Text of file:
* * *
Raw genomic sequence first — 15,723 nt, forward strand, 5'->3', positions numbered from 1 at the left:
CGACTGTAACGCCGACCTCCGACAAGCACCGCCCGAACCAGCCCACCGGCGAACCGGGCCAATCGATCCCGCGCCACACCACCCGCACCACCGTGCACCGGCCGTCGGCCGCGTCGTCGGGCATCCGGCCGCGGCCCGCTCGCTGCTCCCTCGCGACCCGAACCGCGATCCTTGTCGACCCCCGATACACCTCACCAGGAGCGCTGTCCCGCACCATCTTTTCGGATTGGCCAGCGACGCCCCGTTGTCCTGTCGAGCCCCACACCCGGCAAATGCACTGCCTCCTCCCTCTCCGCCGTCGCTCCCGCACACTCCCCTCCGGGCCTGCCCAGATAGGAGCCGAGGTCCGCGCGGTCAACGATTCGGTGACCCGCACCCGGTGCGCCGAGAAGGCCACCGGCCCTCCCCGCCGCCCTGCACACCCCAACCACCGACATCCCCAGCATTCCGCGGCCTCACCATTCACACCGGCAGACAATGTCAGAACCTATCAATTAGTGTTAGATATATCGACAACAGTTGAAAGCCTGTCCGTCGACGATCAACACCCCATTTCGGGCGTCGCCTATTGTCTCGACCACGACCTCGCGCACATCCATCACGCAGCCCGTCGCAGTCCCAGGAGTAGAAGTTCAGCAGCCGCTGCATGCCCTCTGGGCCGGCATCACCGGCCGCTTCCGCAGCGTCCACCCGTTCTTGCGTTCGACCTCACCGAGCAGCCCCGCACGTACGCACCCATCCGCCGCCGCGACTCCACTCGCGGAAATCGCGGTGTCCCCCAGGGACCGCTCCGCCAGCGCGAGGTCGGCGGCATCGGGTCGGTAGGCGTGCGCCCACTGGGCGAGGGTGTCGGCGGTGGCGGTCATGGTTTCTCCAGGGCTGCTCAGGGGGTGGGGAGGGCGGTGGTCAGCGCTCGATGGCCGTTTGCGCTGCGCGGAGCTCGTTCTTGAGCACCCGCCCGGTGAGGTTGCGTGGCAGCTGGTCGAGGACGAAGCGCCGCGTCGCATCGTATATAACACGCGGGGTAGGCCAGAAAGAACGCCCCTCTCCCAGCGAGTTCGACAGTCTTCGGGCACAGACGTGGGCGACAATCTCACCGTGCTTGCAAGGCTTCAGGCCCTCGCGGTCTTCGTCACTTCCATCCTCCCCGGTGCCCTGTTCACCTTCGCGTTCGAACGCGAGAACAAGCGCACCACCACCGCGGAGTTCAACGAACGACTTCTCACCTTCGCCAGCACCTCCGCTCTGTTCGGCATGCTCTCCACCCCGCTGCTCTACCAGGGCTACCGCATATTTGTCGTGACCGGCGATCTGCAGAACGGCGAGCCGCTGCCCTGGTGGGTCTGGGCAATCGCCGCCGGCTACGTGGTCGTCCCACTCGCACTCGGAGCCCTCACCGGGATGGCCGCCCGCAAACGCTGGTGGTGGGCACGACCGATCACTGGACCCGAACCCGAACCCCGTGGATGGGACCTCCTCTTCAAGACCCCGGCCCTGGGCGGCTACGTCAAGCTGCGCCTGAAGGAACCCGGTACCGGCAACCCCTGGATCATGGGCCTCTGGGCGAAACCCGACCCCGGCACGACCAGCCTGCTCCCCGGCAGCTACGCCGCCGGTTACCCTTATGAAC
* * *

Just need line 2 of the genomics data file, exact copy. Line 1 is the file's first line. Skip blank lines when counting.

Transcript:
CGACTGTAACGCCGACCTCCGACAAGCACCGCCCGAACCAGCCCACCGGCGAACCGGGCCAATCGATCCCGCGCCACACCACCCGCACCACCGTGCACCGGCCGTCGGCCGCGTCGTCGGGCATCCGGCCGCGGCCCGCTCGCTGCTCCCTCGCGACCCGAACCGCGATCCTTGTCGACCCCCGATACACCTCACCAGGAGCGCTGTCCCGCACCATCTTTTCGGATTGGCCAGCGACGCCCCGTTGTCCTGTCGAGCCCCACACCCGGCAAATGCACTGCCTCCTCCCTCTCCGCCGTCGCTCCCGCACACTCCCCTCCGGGCCTGCCCAGATAGGAGCCGAGGTCCGCGCGGTCAACGATTCGGTGACCCGCACCCGGTGCGCCGAGAAGGCCACCGGCCCTCCCCGCCGCCCTGCACACCCCAACCACCGACATCCCCAGCATTCCGCGGCCTCACCATTCACACCGGCAGACAATGTCAGAACCTATCAATTAGTGTTAGATATATCGACAACAGTTGAAAGCCTGTCCGTCGACGATCAACACCCCATTTCGGGCGTCGCCTATTGTCTCGACCACGACCTCGCGCACATCCATCACGCAGCCCGTCGCAGTCCCAGGAGTAGAAGTTCAGCAGCCGCTGCATGCCCTCTGGGCCGGCATCACCGGCCGCTTCCGCAGCGTCCACCCGTTCTTGCGTTCGACCTCACCGAGCAGCCCCGCACGTACGCACCCATCCGCCGCCGCGACTCCACTCGCGGAAATCGCGGTGTCCCCCAGGGACCGCTCCGCCAGCGCGAGGTCGGCGGCATCGGGTCGGTAGGCGTGCGCCCACTGGGCGAGGGTGTCGGCGGTGGCGGTCATGGTTTCTCCAGGGCTGCTCAGGGGGTGGGGAGGGCGGTGGTCAGCGCTCGATGGCCGTTTGCGCTGCGCGGAGCTCGTTCTTGAGCACCCGCCCGGTGAGGTTGCGTGGCAGCTGGTCGAGGACGAAGCGCCGCGTCGCATCGTATATAACACGCGGGGTAGGCCAGAAAGAACGCCCCTCTCCCAGCGAGTTCGACAGTCTTCGGGCACAGACGTGGGCGACAATCTCACCGTGCTTGCAAGGCTTCAGGCCCTCGCGGTCTTCGTCACTTCCATCCTCCCCGGTGCCCTGTTCACCTTCGCGTTCGAACGCGAGAACAAGCGCACCACCACCGCGGAGTTCAACGAACGACTTCTCACCTTCGCCAGCACCTCCGCTCTGTTCGGCATGCTCTCCACCCCGCTGCTCTACCAGGGCTACCGCATATTTGTCGTGACCGGCGATCTGCAGAACGGCGAGCCGCTGCCCTGGTGGGTCTGGGCAATCGCCGCCGGCTACGTGGTCGTCCCACTCGCACTCGGAGCCCTCACCGGGATGGCCGCCCGCAAACGCTGGTGGTGGGCACGACCGATCACTGGACCCGAACCCGAACCCCGTGGATGGGACCTCCTCTTCAAGACCCCGGCCCTGGGCGGCTACGTCAAGCTGCGCCTGAAGGAACCCGGTACCGGCAACCCCTGGATCATGGGCCTCTGGGCGAAACCCGACCCCGGCACGACCAGCCTGCTCCCCGGCAGCTACGCCGCCGGTTACCCTTATGAAC